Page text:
Sure, Boston sucks, and we all hate it. But I love to think of this moment, when it’s enough of a small town that Wieners can happen to see his mother “talking to strange men on the subway” (59):
doesn’t see me when she gets on
at Washington Street
but I hide in a booth at the side
and watch her worried, strained face —
the few years she has got left.
Until at South Station
I lean over and say:
I’ve been watching you since you got on.
She says in an artificial
voice: Oh, for Heaven’s sake!
as if heaven cared.
I can hear her saying it, with that touch of the “artificial” that draws forth boys/sons to wonder forever if, when their mothers play at being scandalized, they conceal — and perhaps wish to be seen concealing — a knowingness about desire that will also never, ever be explicitly acknowledged. Hence the delight in catching her unawares, and creating for an instant a scene in which the pair stand outside the roles of mother and son. It can’t last: the remainder of the poem “My Mother” reads:
But I love her in the underground
and her gray coat and hair
sitting there, one man over from me
talking together between the wire grates of a cage.
“One man over” isn’t much of a displacement — but enough, in this case, to see clearly the cage through whose grate communication (the most intimate? the least?) is fated to pass.
It’s fun to sit on the subway in New York and read this new Wieners collection with its one-word title, black on cream: Supplication. Wave Books’s austere design suits poems that have been sacred to me since I was handed them as talismans, years ago, by poet friends. How much recognition do we want someone whose true home is “underground” to get? Underground because he chose Boston, lyricism, and a courtly remove. And more, because he chooses perdition: “Damned and cursed before the world / That is what I want to be.” Poet and critic Andrea Brady, in her work on the poet’s archive, quotes Foye: “Nobody had ever seen anyone throw themselves into the abyss the way John did.” Why does a person throw himself into the abyss? Why does a person take heroin? And then write of it, “But I don’t advise it for the young, or for / anyone but me. My eyes are blue” (75). Two lines that manage to be all at once knowing, greedy, arrogant, assertive of a special power and also, to my ear, aware of the hollowness of that assertion (it’s arbitrary and comes too readily to hand). Drugs are for escape, they’re for posturing, they’re for denaturing the visible. But in the case of this poet of loneliness, they are also a way to “collapse in a heap on the bed of the world” (75). Denied our lives, we seek oblivion, and hope that beyond or through it we might be permitted to alter the order that foreclosed our true existence from the outset. Collapsing, dissolving: we have been taught to act, but Wieners knows it’s better, instead, to beg — to be convincing, under extreme pressure, by manifesting preferable alternatives with the allure of a mirage. He chooses supplication.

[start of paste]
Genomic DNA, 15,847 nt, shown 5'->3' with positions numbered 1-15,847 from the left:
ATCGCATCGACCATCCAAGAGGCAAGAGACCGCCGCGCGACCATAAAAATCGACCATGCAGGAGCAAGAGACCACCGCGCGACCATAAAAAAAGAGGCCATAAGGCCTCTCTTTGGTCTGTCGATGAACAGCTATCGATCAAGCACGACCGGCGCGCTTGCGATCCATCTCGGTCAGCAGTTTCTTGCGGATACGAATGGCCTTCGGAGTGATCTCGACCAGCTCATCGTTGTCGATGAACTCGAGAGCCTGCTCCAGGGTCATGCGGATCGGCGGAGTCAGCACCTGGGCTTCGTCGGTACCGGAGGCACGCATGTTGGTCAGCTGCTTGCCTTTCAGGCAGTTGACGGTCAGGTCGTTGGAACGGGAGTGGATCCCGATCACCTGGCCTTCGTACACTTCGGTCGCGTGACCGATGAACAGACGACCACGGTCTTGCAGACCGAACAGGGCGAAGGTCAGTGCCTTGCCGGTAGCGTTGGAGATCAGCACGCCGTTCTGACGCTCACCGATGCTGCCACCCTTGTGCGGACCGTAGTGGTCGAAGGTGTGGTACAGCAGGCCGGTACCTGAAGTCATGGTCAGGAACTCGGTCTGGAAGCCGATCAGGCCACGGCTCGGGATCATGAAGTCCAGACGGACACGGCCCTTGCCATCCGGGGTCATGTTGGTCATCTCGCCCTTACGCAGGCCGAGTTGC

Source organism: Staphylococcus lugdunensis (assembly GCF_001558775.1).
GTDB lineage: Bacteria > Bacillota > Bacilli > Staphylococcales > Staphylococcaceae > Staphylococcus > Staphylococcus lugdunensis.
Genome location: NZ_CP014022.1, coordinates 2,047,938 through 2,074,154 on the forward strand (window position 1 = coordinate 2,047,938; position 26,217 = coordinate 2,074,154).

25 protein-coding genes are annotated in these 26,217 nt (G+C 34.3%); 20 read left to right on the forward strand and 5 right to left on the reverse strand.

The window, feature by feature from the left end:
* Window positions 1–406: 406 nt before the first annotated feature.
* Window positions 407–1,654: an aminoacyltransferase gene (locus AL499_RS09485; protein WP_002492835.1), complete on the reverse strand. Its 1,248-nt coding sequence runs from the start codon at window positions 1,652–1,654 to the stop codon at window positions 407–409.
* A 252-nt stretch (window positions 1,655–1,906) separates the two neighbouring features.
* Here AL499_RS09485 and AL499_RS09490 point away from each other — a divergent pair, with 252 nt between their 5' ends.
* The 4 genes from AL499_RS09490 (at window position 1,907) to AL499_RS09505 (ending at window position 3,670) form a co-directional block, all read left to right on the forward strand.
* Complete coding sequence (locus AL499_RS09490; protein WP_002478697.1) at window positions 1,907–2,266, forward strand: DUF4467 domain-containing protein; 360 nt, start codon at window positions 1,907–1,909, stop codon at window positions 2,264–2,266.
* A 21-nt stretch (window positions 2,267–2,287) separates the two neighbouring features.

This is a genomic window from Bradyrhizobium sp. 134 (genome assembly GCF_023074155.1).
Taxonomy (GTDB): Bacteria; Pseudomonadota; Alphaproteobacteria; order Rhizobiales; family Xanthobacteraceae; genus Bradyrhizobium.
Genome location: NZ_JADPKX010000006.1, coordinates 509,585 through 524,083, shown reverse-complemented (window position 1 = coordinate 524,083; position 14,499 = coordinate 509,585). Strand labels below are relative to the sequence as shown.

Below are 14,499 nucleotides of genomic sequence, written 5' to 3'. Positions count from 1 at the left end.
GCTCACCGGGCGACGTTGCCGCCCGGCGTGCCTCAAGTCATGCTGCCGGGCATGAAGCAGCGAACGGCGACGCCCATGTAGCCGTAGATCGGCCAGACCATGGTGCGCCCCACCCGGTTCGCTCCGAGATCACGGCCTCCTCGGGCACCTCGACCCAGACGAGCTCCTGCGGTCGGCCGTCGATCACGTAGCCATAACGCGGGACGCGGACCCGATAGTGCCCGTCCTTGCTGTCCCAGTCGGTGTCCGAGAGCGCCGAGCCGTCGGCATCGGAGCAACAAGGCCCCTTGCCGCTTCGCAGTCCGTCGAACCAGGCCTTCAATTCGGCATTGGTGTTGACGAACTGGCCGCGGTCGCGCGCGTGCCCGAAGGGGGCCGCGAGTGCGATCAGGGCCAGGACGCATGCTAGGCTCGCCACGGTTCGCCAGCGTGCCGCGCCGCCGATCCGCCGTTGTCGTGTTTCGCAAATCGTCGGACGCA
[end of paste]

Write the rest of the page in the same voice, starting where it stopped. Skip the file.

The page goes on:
The editors of this volume — Joshua Beckman, CAConrad, and Robert Dewhurst — provide much interesting new material while also preserving the best from Foye’s earlier selection. Dewhurst is working on a biography and a complete poems. There is more scholarship underway, and more of Wieners’s journals — full of poems themselves — and letters coming out, particularly through the efforts of the CUNY Lost and Found series. It all seems of a piece, a lifelong project at the scale of a life. Wieners intersected with many poets, but the sense of him, biographically and in these idiosyncratically compact lyric poems ripe with indeterminacy, is solitary and original. His sexuality (vibrant but also vexed by the mores of the times), his clarity somehow heightened by a real experience of mental dissolution, and his tenderness remind me of James Schuyler. His independence and his mysticism recall David Rattray. And with another outsider, Rene Ricard (who called Wieners his mother), he shares naughtiness and woundedness and — at least in poetry — fearlessness. “Now I stay away from the bad / neighborhoods where I lived. / The bad blocks of the heart,” writes Ricard. And Wieners: “For me now the new: / the unturned tricks / of the trade. The place / of the heart where man / is afraid to go” (15). Our freaky, funny underground mother, may we often cross his path.
3. Raymond Foye, “John Wieners: A Day in the Life.”